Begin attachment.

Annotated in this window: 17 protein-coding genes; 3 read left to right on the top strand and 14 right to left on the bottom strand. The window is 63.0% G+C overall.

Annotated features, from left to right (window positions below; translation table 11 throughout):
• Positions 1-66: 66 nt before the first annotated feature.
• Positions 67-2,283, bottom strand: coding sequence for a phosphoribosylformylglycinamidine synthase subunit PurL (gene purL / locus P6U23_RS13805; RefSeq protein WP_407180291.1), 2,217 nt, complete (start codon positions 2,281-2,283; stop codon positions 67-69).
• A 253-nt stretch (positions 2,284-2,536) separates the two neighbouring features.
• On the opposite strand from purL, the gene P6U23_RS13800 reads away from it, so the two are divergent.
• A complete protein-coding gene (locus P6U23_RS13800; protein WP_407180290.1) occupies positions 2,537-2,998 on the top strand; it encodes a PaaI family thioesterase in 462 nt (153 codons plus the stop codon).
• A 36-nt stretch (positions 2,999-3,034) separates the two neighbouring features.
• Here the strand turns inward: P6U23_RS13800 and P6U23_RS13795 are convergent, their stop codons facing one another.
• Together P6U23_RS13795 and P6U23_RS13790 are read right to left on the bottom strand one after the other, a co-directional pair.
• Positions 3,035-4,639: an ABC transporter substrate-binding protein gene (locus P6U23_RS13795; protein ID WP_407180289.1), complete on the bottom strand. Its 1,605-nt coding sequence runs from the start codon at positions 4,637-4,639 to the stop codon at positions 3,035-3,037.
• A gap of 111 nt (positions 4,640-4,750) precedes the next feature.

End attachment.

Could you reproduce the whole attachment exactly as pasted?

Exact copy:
Annotated in this window: 17 protein-coding genes; 3 read left to right on the top strand and 14 right to left on the bottom strand. The window is 63.0% G+C overall.

Annotated features, from left to right (window positions below; translation table 11 throughout):
• Positions 1-66: 66 nt before the first annotated feature.
• Positions 67-2,283, bottom strand: coding sequence for a phosphoribosylformylglycinamidine synthase subunit PurL (gene purL / locus P6U23_RS13805; RefSeq protein WP_407180291.1), 2,217 nt, complete (start codon positions 2,281-2,283; stop codon positions 67-69).
• A 253-nt stretch (positions 2,284-2,536) separates the two neighbouring features.
• On the opposite strand from purL, the gene P6U23_RS13800 reads away from it, so the two are divergent.
• A complete protein-coding gene (locus P6U23_RS13800; protein WP_407180290.1) occupies positions 2,537-2,998 on the top strand; it encodes a PaaI family thioesterase in 462 nt (153 codons plus the stop codon).
• A 36-nt stretch (positions 2,999-3,034) separates the two neighbouring features.
• Here the strand turns inward: P6U23_RS13800 and P6U23_RS13795 are convergent, their stop codons facing one another.
• Together P6U23_RS13795 and P6U23_RS13790 are read right to left on the bottom strand one after the other, a co-directional pair.
• Positions 3,035-4,639: an ABC transporter substrate-binding protein gene (locus P6U23_RS13795; protein ID WP_407180289.1), complete on the bottom strand. Its 1,605-nt coding sequence runs from the start codon at positions 4,637-4,639 to the stop codon at positions 3,035-3,037.
• A gap of 111 nt (positions 4,640-4,750) precedes the next feature.